Scientists use Hawaii telescope to spot water vapor on distant moon

Scientists use Hawaii telescope to spot water vapor on distant moon
New Horizons took this image of the icy moon Europa rising above Jupiter's cloud tops in February 2007, six hours after the spacecraft's closest approach to Jupiter. (Source: NASA)

HONOLULU, Hawaii (HawaiiNewsNow) - NASA scientists using a telescope atop Mauna Kea have confirmed the presence of water vapor on the surface of Europa, one of Jupiter’s 79 moons.

The find almost certainly means the moon has liquid water, an essential ingredient for life.

In fact, scientists believe that there’s a liquid water ocean on Europa beneath a miles-thick ice shell that has twice as much water as all of the oceans on Earth.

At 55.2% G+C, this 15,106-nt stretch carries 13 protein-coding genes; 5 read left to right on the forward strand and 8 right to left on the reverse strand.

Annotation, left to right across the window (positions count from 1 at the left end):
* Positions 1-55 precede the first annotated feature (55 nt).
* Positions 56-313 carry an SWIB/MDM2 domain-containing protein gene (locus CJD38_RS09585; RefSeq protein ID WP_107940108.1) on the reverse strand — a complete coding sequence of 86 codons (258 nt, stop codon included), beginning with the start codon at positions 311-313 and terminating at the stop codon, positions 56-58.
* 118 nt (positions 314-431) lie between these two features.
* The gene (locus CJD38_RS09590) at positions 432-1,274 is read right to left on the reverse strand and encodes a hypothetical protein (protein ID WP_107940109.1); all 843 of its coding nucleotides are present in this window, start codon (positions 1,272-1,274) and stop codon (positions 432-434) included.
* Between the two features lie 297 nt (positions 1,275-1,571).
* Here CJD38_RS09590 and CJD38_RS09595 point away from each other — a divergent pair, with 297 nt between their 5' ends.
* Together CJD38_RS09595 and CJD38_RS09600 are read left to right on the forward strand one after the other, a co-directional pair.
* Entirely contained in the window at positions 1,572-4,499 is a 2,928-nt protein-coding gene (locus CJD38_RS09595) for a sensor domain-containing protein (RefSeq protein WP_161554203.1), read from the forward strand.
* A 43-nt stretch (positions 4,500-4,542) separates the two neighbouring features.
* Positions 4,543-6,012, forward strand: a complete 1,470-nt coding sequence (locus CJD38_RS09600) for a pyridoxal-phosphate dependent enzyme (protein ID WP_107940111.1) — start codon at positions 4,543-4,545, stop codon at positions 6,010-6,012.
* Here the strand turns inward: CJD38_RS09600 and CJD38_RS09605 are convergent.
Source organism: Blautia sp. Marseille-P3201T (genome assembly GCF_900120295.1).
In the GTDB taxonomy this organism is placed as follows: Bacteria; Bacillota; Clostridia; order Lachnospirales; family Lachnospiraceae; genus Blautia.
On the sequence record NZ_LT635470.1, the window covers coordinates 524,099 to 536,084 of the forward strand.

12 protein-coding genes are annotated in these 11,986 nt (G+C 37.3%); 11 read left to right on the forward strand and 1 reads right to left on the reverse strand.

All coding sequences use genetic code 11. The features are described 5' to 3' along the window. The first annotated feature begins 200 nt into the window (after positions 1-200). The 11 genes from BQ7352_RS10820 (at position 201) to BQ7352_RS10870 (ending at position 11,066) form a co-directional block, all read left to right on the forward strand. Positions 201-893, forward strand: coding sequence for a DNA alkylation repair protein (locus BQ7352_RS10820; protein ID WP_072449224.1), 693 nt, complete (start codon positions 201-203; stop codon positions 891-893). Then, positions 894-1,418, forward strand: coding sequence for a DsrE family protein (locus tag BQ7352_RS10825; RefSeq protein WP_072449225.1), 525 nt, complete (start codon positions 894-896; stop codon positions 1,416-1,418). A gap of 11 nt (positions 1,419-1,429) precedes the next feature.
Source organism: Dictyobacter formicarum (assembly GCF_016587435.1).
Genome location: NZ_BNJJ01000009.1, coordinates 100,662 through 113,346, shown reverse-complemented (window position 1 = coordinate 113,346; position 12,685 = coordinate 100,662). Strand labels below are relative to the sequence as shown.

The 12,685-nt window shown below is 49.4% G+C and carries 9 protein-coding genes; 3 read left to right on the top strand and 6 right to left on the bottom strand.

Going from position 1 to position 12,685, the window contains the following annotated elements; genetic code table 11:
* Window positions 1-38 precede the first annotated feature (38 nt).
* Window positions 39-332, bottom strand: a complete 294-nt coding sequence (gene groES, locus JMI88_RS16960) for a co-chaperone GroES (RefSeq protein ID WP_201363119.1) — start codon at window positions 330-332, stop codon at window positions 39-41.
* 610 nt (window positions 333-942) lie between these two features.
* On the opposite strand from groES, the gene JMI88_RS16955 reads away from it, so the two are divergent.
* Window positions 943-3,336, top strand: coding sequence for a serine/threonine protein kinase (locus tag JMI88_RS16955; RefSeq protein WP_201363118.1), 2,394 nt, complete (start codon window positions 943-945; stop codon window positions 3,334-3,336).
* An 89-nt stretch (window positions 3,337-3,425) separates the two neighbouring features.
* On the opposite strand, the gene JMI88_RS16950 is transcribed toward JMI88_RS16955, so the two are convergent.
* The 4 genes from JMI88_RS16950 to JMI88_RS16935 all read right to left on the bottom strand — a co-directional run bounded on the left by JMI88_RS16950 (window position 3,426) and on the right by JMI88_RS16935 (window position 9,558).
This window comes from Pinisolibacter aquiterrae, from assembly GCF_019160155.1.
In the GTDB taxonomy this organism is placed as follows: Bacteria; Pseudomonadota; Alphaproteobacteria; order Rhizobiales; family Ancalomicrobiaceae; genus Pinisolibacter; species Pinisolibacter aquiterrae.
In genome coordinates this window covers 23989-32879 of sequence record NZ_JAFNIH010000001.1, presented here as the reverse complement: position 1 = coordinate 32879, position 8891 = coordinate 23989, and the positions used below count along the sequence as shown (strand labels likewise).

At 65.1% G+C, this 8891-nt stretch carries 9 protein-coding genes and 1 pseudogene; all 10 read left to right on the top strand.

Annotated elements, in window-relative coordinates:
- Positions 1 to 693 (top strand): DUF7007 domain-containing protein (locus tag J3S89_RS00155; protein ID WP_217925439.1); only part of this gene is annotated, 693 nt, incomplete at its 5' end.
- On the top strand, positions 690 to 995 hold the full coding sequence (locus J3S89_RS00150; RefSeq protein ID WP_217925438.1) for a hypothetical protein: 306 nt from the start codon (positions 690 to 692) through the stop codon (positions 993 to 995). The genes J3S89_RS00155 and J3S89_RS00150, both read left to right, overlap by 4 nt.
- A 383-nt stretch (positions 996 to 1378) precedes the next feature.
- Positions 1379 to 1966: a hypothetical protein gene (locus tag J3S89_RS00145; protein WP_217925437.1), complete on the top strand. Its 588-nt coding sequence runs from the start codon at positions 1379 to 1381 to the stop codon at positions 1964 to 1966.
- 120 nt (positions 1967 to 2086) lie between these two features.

Lucas Paganini, a NASA planetary scientist who led the water detection investigation, said two of the three requirements for life ― essential chemical elements and sources of energy ― are found all over the solar systems. "But the third — liquid water — is somewhat hard to find beyond Earth,” he said.

Finding water vapor on Europa, he said, is the “next best thing” to liquid water.

The discovery was announced in an article published Monday in the journal Nature Astronomy.

Paganini and his team reported that they detected 5,200 pounds of water vapor being released from Europa per second. That’s enough to fill an Olympic-size swimming pool within minutes.

Europa ― located some 390 million miles away ― is slightly smaller than Earth’s Moon.

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